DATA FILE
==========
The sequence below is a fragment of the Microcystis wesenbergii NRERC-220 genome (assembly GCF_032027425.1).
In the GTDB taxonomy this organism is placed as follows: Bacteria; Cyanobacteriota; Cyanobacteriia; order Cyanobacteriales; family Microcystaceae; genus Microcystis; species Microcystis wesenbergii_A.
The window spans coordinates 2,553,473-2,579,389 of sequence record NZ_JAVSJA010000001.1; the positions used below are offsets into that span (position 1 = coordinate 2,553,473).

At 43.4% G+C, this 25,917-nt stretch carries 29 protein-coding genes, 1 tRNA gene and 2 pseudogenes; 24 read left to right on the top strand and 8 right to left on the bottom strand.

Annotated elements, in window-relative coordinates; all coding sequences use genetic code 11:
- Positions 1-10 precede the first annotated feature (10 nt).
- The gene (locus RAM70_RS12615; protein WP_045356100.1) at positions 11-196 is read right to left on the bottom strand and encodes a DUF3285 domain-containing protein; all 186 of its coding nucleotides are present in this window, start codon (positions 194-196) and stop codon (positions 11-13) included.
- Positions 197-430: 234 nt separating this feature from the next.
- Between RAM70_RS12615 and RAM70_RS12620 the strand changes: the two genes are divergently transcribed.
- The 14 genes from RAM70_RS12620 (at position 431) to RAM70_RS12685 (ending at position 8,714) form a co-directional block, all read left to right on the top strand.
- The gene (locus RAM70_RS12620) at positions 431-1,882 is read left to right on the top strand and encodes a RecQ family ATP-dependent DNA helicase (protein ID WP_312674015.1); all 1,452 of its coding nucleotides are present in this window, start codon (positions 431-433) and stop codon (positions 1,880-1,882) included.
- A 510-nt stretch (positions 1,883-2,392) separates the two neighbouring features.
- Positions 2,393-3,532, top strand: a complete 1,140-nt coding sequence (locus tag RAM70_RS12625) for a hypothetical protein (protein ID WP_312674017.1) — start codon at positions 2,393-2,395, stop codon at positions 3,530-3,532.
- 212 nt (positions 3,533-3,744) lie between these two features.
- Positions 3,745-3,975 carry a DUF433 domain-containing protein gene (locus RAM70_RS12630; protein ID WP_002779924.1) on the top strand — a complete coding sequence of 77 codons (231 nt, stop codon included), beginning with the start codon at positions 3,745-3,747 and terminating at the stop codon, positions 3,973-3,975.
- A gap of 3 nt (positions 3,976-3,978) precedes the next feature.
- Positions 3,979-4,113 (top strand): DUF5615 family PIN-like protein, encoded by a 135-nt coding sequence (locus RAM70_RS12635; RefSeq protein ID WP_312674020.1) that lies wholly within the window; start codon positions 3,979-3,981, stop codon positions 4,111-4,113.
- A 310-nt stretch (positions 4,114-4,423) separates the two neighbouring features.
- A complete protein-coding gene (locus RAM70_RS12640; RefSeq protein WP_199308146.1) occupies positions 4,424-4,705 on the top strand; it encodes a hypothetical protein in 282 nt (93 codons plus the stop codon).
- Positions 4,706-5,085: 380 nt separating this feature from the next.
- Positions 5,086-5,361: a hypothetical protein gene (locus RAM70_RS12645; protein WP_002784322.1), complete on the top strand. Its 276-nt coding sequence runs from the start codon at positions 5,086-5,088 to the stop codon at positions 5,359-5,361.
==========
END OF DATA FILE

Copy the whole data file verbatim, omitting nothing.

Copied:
The sequence below is a fragment of the Microcystis wesenbergii NRERC-220 genome (assembly GCF_032027425.1).
In the GTDB taxonomy this organism is placed as follows: Bacteria; Cyanobacteriota; Cyanobacteriia; order Cyanobacteriales; family Microcystaceae; genus Microcystis; species Microcystis wesenbergii_A.
The window spans coordinates 2,553,473-2,579,389 of sequence record NZ_JAVSJA010000001.1; the positions used below are offsets into that span (position 1 = coordinate 2,553,473).

At 43.4% G+C, this 25,917-nt stretch carries 29 protein-coding genes, 1 tRNA gene and 2 pseudogenes; 24 read left to right on the top strand and 8 right to left on the bottom strand.

Annotated elements, in window-relative coordinates; all coding sequences use genetic code 11:
- Positions 1-10 precede the first annotated feature (10 nt).
- The gene (locus RAM70_RS12615; protein WP_045356100.1) at positions 11-196 is read right to left on the bottom strand and encodes a DUF3285 domain-containing protein; all 186 of its coding nucleotides are present in this window, start codon (positions 194-196) and stop codon (positions 11-13) included.
- Positions 197-430: 234 nt separating this feature from the next.
- Between RAM70_RS12615 and RAM70_RS12620 the strand changes: the two genes are divergently transcribed.
- The 14 genes from RAM70_RS12620 (at position 431) to RAM70_RS12685 (ending at position 8,714) form a co-directional block, all read left to right on the top strand.
- The gene (locus RAM70_RS12620) at positions 431-1,882 is read left to right on the top strand and encodes a RecQ family ATP-dependent DNA helicase (protein ID WP_312674015.1); all 1,452 of its coding nucleotides are present in this window, start codon (positions 431-433) and stop codon (positions 1,880-1,882) included.
- A 510-nt stretch (positions 1,883-2,392) separates the two neighbouring features.
- Positions 2,393-3,532, top strand: a complete 1,140-nt coding sequence (locus tag RAM70_RS12625) for a hypothetical protein (protein ID WP_312674017.1) — start codon at positions 2,393-2,395, stop codon at positions 3,530-3,532.
- 212 nt (positions 3,533-3,744) lie between these two features.
- Positions 3,745-3,975 carry a DUF433 domain-containing protein gene (locus RAM70_RS12630; protein ID WP_002779924.1) on the top strand — a complete coding sequence of 77 codons (231 nt, stop codon included), beginning with the start codon at positions 3,745-3,747 and terminating at the stop codon, positions 3,973-3,975.
- A gap of 3 nt (positions 3,976-3,978) precedes the next feature.
- Positions 3,979-4,113 (top strand): DUF5615 family PIN-like protein, encoded by a 135-nt coding sequence (locus RAM70_RS12635; RefSeq protein ID WP_312674020.1) that lies wholly within the window; start codon positions 3,979-3,981, stop codon positions 4,111-4,113.
- A 310-nt stretch (positions 4,114-4,423) separates the two neighbouring features.
- A complete protein-coding gene (locus RAM70_RS12640; RefSeq protein WP_199308146.1) occupies positions 4,424-4,705 on the top strand; it encodes a hypothetical protein in 282 nt (93 codons plus the stop codon).
- Positions 4,706-5,085: 380 nt separating this feature from the next.
- Positions 5,086-5,361: a hypothetical protein gene (locus RAM70_RS12645; protein WP_002784322.1), complete on the top strand. Its 276-nt coding sequence runs from the start codon at positions 5,086-5,088 to the stop codon at positions 5,359-5,361.